FIFRA (Federal Insecticide, Fungicide, and Rodenticide Act).Congress enacted FIFRA to provide for federal control of pesticide distribution, sale, and use. Under FIFRA, a pesticide may not be sold or used unless it is “registered” by US Environmental Protection Agency (EPA). A pesticide cannot be registered unless EPA determines that it will not cause unreasonable harm to the environment.
Flash Point. The temperature at which a liquid will give off enough flammable vapor to ignite when a “tease flame” is passed through the vapor space. Many safety regulations contain provisions based on the flash point temperature.
Hazardous Air Pollutants (HAPs). A list of 188 compounds and classes of compounds contained in Section 112 of the Clean Air Act. US Environmental Protection Agency (EPA) is required to develop MACT (maximum achievable control technology) standards for any facility that is classified as a “major source” of HAPs. EPA has authority to add or remove compounds from the HAP list.
IARC (International Agency for Research on Cancer). IARC is part of the World Health Organization (WHO). Its mission is to coordinate and conduct research on the causes of human cancer and the mechanisms of carcinogenesis. The IARC Monographs series publishes assessments of the carcinogenic risks posed to humans by a variety of agents and classifies compounds based on potential to cause cancer in humans.
Lowest Achievable Emission Rate (LAER). The degree of emissions control required on new major sources and major modifications in nonattainment areas. The technology must be the best in use or most stringent in any SIP (State Implementation Plan) and cost is not taken into account.
LVP (low vapor pressure). A vapor pressure cut-off of 0.1 mm Hg at 20o C applies to many types of consumer products. Any compound with a vapor pressure below the cut-off is not counted against the applicable volatile organic compound (VOC)-content limit. The LVP cut-off may be different for certain types of products. Formulators should consult the applicable regulations in order to determine the LVP cut-off that applies to their particular products.
Major Source. This is any stationary source that has emissions exceeding the threshold level for a particular pollutant. The specific emissions level that defines a major source depends upon the pollutant and the degree of pollution in the nonattainment area.
Material Safety Data Sheet (MSDS). Descriptive documentation which accompanies chemical shipments. The MSDS concisely provides data to serve as a basis for written hazard communication programs. The thrust of the MSDS program is to have those who make, distribute, and use hazardous materials responsible for effective communication.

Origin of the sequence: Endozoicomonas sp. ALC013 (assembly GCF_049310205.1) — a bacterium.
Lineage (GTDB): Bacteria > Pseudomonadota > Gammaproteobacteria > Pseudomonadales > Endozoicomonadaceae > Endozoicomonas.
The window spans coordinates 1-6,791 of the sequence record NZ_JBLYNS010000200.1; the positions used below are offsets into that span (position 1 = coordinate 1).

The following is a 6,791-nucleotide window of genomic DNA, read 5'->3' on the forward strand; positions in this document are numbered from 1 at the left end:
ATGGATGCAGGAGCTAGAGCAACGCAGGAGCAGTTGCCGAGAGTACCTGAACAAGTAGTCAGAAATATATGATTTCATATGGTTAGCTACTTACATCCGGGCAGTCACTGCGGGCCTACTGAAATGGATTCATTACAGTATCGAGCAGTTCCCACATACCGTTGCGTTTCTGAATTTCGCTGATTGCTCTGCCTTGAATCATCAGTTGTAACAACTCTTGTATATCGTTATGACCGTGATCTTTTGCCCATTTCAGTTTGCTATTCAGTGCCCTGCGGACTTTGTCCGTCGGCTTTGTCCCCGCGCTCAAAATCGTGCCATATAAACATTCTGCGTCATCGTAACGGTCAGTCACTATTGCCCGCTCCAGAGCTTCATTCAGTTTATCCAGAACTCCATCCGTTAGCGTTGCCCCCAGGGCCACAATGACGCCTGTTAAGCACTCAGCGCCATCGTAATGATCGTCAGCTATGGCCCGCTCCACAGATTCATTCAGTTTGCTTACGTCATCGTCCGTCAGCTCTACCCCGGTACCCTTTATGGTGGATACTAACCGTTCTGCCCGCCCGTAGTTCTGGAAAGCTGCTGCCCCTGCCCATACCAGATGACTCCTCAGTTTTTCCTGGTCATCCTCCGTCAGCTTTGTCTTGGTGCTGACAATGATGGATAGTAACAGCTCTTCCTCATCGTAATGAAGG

Maximum Achievable Control Technology (MACT). Technology controls to be established for major sources of the 188 compounds listed as Hazardous Air Pollutants (HAPs). MACT must reflect the maximum degree of reduction available, taking into account costs and other factors.
Method 24. A US Environmental Protection Agency reference method to determine density, water content, and total volatile content (water and VOC) of coatings. It is based on a series of ASTM (American Society for Testing and Materials) standard methods. (40 CFR Part 60 Appendix A).
Method 311. A US Environmental Protection Agency reference method to determine the HAP Glossary of Key Regulatory Terms for the Solvents Industry Page 3 (hazardous air pollutant) content of coatings. (40 CFR Part 60 Appendix A).
National Ambient Air Quality Standards (NAAQS).Standards for maximum allowable concentration of seven air pollutants in ambient air set by US Environmental Protection Agency to protect public health with an adequate margin of safety (primary standards) and to protect the environment (secondary standards). The seven pollutants are ozone, nitrogen oxides (NOx), sulfur dioxide (SO2), particulate matter (PM), fine particulate matter (PM 2.5), carbon monoxide (CO), and lead.
National Emission Standards for Hazardous Air Pollutants (NESHAPs). A program established to regulate hazardous air pollutants (HAPs).
New Source Performance Standards (NSPSs). Source specific emissions standards set for new and modified sources.
New Source Review (NSR). A federal program for preconstruction review of new major sources and major modifications under PSD (protection of significant deterioration) and nonattainment requirements.
Nonattainment Area. A geographic area in which one or more of the NAAQS (National Ambient Air Quality Standards) are violated. Nonattainment for ozone is the most common. A specific timetable has been set for nonattainment areas to achieve the standard.
NTP (National Toxicology Program). NTP was established in 1978 by the Secretary of Health and Human Services to coordinate toxicology research and testing activities and to provide information about potentially toxic chemicals to regulatory and research agencies and the public. NTP periodically publishes a “list of carcinogens” that may trigger a number of regulatory requirements.